Dolmabahçe Palace became a museum in 1984, and is open to the public every day except Monday and Thursday, but individuals are not allowed to visit without a tour guide. Again, it’s worth booking a guided tour or you will have to wait until a local guide is ready for you. 

7. The Grand Bazaar 

Don’t miss out on a trip to the Grand Bazaar – the largest covered market in the world! 

Source: Unsplash

Where else can you find 6000 boutiques, with different stalls selling everything from carpets, jewellery, souvenirs, clothing and leather goods? 

Shopping at the Grand Bazaar is one of the most fun things to do in Istanbul! Haggling is expected and you can always get a good bargain for your purchases.

8. The Spice Bazaar and the Suleymaniye Mosque 

The Spice Bazaar is about 15 minutes north from the Topkapi Palace, and it’s the second famous shopping mall in Istanbul, after the Grand Bazaar.

As its name suggests, it’s specifically oriented to those who love food, especially oriental spices! 

Istanbul
Image Credit: Hugh Rees

It’s very close to the Suleymaniye Mosque, which is the largest mosque in Istanbul. Whilst not as famous as the Blue Mosque, it is equally impressive and worth a visit. 

9 The Whirling Dervishes

I would recommend booking a ticket to a “Whirling Dervishes” show during your stay in Istanbul.

During this spectacle, the Dervishes perform the mystical ceremony known as a ‘sema’, in which their series of mesmerizing whirls help them, and the audience, reach a state of nirvana.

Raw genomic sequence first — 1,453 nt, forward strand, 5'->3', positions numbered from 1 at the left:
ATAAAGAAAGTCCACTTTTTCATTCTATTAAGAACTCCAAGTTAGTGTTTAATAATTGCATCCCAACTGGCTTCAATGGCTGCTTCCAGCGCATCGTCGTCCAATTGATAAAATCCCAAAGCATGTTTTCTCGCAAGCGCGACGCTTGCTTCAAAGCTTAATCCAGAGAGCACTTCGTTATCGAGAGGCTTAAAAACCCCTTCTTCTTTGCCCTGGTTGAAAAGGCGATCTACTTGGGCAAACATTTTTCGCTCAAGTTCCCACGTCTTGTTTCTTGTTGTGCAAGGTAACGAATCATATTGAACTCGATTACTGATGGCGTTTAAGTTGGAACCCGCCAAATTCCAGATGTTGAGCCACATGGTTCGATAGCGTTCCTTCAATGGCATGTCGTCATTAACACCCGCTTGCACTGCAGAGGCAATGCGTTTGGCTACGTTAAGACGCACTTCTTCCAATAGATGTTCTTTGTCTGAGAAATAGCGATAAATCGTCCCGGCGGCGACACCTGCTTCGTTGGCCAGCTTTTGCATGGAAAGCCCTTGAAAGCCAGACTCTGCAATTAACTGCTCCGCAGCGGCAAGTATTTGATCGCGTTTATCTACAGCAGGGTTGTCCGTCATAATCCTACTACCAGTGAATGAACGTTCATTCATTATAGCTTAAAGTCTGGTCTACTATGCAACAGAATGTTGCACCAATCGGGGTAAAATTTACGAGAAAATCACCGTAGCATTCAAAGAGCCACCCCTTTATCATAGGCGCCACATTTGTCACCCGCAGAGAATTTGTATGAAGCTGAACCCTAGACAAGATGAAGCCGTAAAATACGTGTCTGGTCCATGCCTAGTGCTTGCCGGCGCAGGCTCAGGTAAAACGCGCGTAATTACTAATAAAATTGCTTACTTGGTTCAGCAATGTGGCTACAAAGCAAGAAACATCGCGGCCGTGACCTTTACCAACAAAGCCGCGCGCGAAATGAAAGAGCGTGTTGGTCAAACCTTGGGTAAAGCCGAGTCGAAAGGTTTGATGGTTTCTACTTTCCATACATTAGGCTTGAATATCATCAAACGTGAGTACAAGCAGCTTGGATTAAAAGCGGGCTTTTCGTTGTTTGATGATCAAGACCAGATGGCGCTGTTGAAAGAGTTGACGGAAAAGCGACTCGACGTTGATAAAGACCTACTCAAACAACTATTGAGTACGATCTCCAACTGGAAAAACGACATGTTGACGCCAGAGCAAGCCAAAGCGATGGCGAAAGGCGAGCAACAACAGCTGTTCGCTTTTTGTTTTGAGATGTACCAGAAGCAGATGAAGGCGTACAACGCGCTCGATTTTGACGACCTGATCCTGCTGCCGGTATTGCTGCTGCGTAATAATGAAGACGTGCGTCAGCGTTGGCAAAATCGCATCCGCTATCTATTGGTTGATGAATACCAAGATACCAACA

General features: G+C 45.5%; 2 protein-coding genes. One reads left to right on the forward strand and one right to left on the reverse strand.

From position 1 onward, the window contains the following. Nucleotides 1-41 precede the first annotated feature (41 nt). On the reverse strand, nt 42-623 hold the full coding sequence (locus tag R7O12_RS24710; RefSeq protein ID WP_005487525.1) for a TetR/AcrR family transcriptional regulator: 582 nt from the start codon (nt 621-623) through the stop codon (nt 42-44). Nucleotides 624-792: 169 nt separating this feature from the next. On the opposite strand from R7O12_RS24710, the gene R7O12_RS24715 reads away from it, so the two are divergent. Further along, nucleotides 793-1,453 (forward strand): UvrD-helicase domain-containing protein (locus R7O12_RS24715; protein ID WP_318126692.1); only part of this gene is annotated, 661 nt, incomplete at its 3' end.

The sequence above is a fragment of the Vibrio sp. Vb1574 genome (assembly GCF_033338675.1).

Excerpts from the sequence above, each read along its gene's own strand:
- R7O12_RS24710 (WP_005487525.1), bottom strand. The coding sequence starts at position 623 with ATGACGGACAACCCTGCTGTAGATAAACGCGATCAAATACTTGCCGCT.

The audience is instructed not to talk, use mobile phones, take photographs and even applaud during the ceremony. I assumed this was out of respect for the religious ceremony but I later found out that whilst this is true, it is also because the full attention of the audience is necessary to the success of the process. 

Dancers wear long white robes with full skirts, which symbolize the shrouds of their egos, and they wear tall, conical brown or black hats on their heads to represent the tombstones of their egos. 

Source; Unsplash

While whirling, the dervish’s arms are open with his right hand directed towards the sky, representing his readiness to receive God’s grace, and his left hand turning towards the earth, representing his willingness to convey God’s spiritual gift to those present.  

You will need to book tickets in advance. 

10 Beylerbeyi Palace on the Asian Side 

If you take a hop-on, hop-off Bosphorus cruise, then one of the stops on the Asian side is Beylerbeyi, and I would definitely recommend hopping off to visit the Beylerbeyi Palace.

This palace was the summer residence of the sultans and it was built between 1861-1865  in French neo-baroque style. 

Image Credit: Hugh Rees

The palace has a rectangular plan with the long side facing the Bosphorus. There are 6 large halls and 24 rooms on two floors. You can choose to visit the interior of the Palace or if you are in a rush to hop back on the Bosphorus Cruise it’s possible to buy a ‘gardens only’ ticket. 

INTERESTING QUIRKS ABOUT ISTANBUL 

Two surprising things I noticed :